David Sims has led a life that breaks a stereotype that plagues only children- selfishness. When you learn more about his history, which I, also an only child, had the pleasure to do this week, you see a man who has put others before himself. Tech fans know of a B-back that is poised for a stellar season, but today I hope to shed a light on the man behind the mask.
Growing up in St. Matthew’s, S.C., a town that Sims describes as “small, quaint, and a people’s town. Everybody knows each other,” Sims pretended to be Barry Sanders in his backyard, but also imagined himself in the likeness of Vince Young and Peter Warrick on Saturdays, which is fitting for a player who has worn many hats throughout his playing career. He spent most of his time with his older cousin D’Angelo Willingham; the two would use their imagination to fill in the rest of the field while creating one-on-one games. “Growing up, I had the most active imagination possible. You had to,” stated Sims. “We played football, basketball, baseball, or whatever. It was just the two of us and we made it work.” Willingham did more than serve as his competition. He became a mentor. “He was the first person I looked up to growing up. I followed him everywhere. “
When Sims began his Yellow Jacket career, he continued to seek wisdom from older teammates. Two of the biggest stars from Tech’s 2009 ACC title run, Joshua Nesbitt and Morgan Burnett, were happy to share nuggets of knowledge from their journey at Georgia Tech. Sims recalls advice past down to expand his community outside of the football team. “Make sure we venture outside of just football and make friends with people in the business department,” Sims said. “Make sure we meet people who are engineers and develop relationships with other people.” The best piece of wisdom Sims received was “when in doubt, ask for help.”
The 225-pound redshirt senior has also done his best to fill a mentor role on the team by reaching out to underclassmen quarterbacks Vad Lee and Justin Thomas, along with fellow B-back Broderick Snoddy among others. Sims is quick to recognize that those three have heeded his and other upperclassmen’s advice. Now Sims has included his reach to Tech’s freshmen, “I tell them if they need something, just let me know.” The Palmetto State native returned to his roots at Calhoun County High School to share his experiences with those who hope to follow his playing career.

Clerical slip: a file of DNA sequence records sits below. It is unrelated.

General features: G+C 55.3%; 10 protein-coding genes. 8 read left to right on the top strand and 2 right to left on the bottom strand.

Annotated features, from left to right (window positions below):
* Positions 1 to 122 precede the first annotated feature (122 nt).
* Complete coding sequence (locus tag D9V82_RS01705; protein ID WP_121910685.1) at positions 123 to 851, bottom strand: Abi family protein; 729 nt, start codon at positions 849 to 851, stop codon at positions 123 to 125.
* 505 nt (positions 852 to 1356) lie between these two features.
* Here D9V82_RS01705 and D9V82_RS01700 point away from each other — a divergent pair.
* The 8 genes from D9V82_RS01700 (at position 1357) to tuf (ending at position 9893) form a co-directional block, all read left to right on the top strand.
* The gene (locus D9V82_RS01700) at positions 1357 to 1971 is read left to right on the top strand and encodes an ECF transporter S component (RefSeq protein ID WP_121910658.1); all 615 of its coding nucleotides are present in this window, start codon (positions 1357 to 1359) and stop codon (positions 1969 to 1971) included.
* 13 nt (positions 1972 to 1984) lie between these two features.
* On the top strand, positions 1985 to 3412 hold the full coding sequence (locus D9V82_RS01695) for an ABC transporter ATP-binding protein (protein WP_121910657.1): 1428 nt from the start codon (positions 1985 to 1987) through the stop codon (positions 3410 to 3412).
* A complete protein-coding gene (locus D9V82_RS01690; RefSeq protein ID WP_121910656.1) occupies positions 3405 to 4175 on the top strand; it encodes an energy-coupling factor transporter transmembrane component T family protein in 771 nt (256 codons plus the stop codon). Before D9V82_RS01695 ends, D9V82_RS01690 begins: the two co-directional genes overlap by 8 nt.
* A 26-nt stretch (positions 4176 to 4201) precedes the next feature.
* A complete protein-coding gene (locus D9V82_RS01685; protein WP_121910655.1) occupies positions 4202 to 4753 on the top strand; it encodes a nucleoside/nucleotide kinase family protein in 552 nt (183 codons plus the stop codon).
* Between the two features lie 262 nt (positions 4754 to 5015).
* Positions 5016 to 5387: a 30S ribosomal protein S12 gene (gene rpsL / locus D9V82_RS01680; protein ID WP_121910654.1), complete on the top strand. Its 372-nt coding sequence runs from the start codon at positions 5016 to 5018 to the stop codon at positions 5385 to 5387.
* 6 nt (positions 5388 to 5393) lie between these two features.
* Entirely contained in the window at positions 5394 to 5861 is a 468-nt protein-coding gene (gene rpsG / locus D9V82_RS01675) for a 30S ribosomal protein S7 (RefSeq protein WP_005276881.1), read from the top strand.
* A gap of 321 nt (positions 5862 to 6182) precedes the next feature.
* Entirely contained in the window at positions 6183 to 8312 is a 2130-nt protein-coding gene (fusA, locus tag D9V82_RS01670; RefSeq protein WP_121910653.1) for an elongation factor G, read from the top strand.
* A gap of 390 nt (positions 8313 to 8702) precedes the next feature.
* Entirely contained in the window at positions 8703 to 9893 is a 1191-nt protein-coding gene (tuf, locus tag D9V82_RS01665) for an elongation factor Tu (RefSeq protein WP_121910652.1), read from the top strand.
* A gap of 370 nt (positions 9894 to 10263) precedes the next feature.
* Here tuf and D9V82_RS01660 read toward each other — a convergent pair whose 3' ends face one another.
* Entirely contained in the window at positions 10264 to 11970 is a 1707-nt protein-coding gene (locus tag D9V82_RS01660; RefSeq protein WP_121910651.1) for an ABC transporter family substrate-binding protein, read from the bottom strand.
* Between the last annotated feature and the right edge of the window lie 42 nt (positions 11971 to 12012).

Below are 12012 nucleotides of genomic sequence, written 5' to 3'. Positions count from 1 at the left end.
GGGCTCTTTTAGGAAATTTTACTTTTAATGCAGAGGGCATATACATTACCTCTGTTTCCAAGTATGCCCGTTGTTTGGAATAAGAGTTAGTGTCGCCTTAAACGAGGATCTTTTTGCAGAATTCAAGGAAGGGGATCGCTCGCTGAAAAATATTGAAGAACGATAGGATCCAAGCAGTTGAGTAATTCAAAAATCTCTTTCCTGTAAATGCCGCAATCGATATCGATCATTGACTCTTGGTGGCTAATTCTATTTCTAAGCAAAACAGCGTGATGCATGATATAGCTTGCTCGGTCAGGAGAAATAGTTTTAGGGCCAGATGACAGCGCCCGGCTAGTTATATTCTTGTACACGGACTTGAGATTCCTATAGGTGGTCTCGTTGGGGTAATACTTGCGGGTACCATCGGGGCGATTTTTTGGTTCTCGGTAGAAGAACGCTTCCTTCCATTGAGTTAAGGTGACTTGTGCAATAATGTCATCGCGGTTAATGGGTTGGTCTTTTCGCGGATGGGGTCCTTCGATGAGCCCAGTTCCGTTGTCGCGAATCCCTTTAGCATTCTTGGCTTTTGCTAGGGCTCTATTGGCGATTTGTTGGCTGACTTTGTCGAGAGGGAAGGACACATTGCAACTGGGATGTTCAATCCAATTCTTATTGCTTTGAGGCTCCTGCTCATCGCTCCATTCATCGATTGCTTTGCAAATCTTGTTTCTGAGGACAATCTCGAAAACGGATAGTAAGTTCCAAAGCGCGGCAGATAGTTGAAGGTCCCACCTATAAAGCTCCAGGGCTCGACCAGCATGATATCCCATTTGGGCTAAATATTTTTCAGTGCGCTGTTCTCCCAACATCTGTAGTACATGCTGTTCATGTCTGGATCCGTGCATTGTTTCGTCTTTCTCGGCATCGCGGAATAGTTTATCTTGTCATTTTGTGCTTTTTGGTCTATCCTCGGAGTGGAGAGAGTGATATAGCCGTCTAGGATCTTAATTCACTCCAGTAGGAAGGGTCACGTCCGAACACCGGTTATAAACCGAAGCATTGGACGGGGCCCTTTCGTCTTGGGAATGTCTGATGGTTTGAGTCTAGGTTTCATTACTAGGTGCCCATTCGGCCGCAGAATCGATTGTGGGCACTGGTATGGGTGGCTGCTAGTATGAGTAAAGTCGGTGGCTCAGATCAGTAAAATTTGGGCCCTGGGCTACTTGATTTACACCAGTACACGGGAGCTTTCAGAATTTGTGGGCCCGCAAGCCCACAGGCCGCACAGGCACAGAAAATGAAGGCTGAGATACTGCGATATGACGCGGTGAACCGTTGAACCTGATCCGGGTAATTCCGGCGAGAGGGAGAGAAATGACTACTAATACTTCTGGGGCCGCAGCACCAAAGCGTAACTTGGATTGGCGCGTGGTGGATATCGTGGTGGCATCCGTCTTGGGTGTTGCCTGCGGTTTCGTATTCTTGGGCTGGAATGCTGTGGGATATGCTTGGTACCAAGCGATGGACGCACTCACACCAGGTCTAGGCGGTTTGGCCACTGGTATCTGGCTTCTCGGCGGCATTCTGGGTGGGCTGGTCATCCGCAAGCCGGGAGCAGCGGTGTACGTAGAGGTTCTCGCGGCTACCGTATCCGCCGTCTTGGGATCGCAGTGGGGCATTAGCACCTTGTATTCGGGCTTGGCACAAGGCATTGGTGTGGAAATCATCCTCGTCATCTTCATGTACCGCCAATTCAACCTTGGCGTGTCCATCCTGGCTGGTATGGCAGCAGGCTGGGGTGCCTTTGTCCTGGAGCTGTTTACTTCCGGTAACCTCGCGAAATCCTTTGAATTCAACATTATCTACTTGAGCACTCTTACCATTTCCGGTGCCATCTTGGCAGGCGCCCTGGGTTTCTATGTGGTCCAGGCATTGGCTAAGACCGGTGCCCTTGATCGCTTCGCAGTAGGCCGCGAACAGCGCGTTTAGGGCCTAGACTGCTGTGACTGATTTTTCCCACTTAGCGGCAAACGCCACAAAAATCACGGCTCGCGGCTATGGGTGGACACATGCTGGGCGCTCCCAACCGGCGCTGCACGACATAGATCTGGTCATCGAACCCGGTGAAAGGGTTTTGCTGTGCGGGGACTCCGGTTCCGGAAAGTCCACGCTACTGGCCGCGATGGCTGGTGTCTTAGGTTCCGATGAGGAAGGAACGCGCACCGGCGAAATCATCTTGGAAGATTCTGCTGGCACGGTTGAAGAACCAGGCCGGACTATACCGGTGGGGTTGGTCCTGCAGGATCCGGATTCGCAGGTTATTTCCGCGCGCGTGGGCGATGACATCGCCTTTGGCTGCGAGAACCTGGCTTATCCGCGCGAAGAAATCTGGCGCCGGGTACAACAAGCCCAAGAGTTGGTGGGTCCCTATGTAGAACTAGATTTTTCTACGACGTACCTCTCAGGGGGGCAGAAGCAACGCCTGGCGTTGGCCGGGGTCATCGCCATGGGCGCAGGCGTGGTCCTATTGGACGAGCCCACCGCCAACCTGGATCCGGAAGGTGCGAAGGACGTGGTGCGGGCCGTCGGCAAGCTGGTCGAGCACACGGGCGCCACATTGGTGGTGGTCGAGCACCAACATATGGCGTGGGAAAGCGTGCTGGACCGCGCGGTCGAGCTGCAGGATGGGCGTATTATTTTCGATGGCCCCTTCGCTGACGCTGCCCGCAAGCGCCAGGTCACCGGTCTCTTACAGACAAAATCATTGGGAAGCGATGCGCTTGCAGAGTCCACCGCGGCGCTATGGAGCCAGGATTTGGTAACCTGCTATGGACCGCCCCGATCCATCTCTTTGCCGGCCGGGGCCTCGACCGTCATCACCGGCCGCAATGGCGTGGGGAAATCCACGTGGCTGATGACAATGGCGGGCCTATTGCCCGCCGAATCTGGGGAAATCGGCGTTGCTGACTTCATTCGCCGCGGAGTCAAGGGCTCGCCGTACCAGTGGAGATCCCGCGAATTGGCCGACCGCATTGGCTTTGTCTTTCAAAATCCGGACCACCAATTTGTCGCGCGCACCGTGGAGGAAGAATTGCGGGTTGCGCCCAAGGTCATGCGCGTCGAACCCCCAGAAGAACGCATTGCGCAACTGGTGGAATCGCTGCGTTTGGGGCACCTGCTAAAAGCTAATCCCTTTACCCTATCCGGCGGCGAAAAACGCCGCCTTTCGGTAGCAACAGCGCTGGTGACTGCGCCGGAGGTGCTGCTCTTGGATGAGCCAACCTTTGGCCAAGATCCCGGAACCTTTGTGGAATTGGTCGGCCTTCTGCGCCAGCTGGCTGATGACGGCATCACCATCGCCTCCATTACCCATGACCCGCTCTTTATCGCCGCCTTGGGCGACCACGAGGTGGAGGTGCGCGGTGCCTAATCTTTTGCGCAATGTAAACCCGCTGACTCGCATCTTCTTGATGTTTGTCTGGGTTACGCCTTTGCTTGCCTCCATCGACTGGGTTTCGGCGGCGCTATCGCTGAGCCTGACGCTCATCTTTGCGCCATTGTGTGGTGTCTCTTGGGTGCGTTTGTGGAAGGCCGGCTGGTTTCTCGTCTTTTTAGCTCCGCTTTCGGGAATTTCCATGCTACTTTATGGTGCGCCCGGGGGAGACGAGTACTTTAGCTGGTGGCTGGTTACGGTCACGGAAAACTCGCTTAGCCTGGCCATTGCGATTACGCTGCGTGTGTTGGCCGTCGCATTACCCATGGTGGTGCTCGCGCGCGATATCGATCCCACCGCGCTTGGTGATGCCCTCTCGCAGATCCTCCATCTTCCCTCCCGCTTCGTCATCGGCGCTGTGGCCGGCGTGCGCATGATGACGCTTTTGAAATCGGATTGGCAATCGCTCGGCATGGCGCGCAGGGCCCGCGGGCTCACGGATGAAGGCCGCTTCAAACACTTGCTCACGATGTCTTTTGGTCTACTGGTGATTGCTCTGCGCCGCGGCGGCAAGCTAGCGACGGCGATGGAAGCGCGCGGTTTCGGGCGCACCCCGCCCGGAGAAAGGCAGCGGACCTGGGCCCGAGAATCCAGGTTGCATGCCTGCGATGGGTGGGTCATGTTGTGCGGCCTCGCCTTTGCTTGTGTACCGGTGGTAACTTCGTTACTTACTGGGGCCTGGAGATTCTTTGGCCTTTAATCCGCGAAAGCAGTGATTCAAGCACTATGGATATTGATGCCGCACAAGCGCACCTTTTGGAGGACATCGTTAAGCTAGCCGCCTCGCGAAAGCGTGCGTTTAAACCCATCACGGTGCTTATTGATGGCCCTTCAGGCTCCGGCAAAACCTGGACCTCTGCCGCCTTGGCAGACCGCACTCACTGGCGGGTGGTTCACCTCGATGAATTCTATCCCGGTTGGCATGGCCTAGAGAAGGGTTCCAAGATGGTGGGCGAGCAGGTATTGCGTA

“Especially after my first and second year, we’d come back and let them know the mistakes we made and what we did to correct them. I think that’s what helped them keep their mind focused and realize they needed to get their school work done to go to college.” That “we” that Sims is referring to is a small, yet recognizable, group of successful Calhoun County alumni.
“We were small but we were talented. Alshon Jeffrey, who plays for the Bears. Shamier [Jeffery] is at South Carolina. We had a guy named Donte Rumph who went to Kentucky. Phillip Merling was with the Dolphins for awhile.”
Sims had two scores for Georgia Tech in its win over Elon
At one time, Sims was that young player that had dreams of playing college football. His hope was to one day don the garnet and gold and become a Florida State Seminole. Eventually Sims was able to trade in his field of imaginary players once he was able to sport the helmet and pads for the first time at age 11. Sims, who committed to Georgia Tech as a quarterback, didn’t play the position until a friend approached him on the sidelines.
“I was a receiver and cornerback. It wasn’t until I got to high school on JV and one of my best friends asked me to switch to quarterback because the other quarterback wasn’t cutting it. He knew I could throw and was pretty smart. I made the switch and stayed there until I got to college.”
So what did his coach think?
“He actually thought it was a good idea too because he knew me and knew that I was pretty smart in picking up the offense.”
Not long after, the offers starting rolling in for the Calhoun County star. He rewrote the school record books for total offense in a season (3,900), passing touchdowns (37), career passing yards (5,800) and career rushing yards (2,800). In what he calls his favorite high school memory, Sims was named ESPN RISE National Player of the Week on November 12, 2008, when he rolled up over 250 yards on the ground. He rushed for three, passed for four more, and had a pick six for a total of eight touchdowns.